Electricity Crisis in Japan—California 2000/2001 deja vu

About three weeks ago Japan was severely ravaged by an earthquake.  From half the world away, it seemed as if what the earthquake didn’t devastate, the ensuing tsunami did.  In addition to the immediate damage, the long term suffering has been made worse by inadequate supplies of electricity, so inadequate that there are reports of rotating blackouts.  Some friends whose son lives near Tokyo worry about him being stuck in the subway if a rotating blackout hits the subway.

Economists say that the best way to ration a commodity when there is a shortage is through price.  Of course, economists deal with prices, so it is expected that an economist would suggest prices.  The economists view on economic rationing reminds me of the concept that if the only tool in your toolbox is a hammer then everything looks like a nail.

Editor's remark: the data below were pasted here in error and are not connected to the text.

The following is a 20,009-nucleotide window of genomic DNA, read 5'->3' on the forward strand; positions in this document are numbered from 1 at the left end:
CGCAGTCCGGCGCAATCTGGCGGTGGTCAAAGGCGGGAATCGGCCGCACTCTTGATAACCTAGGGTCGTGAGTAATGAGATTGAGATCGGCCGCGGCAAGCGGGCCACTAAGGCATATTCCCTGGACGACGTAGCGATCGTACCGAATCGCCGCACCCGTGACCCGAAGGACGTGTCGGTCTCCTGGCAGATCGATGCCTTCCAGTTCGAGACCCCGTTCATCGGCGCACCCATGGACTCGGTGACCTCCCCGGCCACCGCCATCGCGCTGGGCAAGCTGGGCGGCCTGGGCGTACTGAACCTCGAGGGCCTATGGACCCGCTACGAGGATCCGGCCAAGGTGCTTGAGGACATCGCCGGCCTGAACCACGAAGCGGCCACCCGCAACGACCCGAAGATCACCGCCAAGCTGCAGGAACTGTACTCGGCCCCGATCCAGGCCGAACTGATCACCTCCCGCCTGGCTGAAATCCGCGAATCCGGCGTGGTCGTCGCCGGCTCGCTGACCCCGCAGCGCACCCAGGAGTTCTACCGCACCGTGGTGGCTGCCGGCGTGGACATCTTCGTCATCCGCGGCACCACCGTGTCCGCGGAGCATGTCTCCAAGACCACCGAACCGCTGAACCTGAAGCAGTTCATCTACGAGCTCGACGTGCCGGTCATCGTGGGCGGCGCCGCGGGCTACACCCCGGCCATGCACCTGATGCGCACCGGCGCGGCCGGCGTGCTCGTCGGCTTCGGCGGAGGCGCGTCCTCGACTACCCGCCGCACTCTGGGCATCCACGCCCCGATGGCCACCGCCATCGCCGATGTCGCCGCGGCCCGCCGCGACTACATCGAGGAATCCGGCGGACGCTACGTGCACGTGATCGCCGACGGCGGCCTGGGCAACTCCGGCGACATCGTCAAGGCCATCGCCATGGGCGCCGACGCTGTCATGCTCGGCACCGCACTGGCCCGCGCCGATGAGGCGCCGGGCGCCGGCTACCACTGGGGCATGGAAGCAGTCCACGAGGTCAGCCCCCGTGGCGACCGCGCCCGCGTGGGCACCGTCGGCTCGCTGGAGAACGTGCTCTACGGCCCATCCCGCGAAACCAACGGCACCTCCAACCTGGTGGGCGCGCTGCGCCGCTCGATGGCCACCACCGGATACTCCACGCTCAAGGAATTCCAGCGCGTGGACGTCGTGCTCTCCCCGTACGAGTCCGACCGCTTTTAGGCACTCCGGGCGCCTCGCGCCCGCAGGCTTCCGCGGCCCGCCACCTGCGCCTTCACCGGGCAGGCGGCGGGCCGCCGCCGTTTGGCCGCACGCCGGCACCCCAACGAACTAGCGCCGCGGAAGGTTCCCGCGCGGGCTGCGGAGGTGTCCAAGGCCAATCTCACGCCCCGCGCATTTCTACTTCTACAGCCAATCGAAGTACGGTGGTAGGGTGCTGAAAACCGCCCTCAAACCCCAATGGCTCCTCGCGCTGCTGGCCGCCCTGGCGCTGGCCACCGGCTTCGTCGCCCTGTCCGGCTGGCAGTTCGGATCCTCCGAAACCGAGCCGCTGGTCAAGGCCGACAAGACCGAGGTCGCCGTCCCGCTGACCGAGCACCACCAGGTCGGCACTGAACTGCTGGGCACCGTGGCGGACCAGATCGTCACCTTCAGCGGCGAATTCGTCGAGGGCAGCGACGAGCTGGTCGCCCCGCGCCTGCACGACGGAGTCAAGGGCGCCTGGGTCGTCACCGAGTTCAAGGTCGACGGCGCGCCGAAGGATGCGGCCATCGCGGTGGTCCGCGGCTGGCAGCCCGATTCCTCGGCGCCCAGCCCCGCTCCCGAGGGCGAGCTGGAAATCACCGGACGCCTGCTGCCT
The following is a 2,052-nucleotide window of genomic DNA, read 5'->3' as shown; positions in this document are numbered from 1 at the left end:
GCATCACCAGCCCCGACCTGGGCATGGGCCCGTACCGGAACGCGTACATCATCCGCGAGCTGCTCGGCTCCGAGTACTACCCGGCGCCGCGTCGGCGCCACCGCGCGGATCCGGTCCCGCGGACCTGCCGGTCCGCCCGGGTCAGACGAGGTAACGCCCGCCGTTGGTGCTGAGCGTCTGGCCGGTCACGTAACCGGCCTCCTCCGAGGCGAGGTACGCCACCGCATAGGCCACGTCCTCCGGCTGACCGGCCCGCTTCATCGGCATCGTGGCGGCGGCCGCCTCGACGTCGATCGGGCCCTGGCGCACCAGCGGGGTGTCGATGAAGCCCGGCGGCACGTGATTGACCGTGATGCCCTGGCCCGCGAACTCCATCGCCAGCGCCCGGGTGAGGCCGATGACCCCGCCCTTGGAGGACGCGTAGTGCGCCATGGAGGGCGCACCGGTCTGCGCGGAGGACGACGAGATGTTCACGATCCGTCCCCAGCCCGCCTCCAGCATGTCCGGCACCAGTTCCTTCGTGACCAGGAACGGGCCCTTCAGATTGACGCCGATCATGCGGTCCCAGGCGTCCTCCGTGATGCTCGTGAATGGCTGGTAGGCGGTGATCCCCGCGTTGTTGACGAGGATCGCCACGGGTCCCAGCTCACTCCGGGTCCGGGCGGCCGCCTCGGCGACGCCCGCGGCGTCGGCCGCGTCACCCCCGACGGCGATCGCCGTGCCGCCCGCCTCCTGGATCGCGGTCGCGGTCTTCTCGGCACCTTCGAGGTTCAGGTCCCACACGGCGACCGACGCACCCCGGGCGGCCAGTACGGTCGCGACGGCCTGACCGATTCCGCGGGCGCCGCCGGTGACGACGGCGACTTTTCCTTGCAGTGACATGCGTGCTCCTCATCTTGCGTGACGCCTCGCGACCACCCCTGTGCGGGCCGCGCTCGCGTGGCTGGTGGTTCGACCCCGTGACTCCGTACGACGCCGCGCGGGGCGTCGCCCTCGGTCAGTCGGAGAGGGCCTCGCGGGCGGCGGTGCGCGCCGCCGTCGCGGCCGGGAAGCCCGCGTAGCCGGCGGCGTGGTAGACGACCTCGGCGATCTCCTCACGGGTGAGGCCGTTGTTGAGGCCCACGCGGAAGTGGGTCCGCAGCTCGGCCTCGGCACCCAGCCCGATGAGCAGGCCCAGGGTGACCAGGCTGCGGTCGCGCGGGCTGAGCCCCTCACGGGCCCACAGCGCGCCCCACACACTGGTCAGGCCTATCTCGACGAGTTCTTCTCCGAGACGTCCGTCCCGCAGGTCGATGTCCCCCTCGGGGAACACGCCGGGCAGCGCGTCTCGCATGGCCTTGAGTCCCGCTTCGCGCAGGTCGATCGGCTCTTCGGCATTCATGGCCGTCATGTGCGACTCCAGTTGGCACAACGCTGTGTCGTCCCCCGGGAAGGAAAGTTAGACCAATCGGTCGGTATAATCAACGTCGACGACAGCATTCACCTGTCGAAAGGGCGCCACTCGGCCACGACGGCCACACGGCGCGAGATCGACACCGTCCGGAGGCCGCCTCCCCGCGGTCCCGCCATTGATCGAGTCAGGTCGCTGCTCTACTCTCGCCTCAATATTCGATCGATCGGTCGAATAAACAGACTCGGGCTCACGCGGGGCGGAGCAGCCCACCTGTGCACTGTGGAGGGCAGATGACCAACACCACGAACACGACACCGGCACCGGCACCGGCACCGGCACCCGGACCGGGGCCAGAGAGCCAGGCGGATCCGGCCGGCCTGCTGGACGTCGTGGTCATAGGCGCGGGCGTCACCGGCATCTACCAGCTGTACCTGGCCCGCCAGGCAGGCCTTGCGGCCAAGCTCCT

But I question whether there should be a shortage.  When California was experiencing a shortage of electricity and introduced rotating blackouts, a friend provided me data on backup generators in the Western US.  My analysis appeared in “Saving California With Distributed Generation: A Crash Program To Use Small, Standby Diesel Generators To Keep The Lights On,” Public Utilities Fortnightly, 2001 June 15.  California’s backup generating capacity was about 80% of its peak load.  I suspect that Japan has a comparable amount of backup generation, perhaps more because of Japan’s greater history of earthquakes.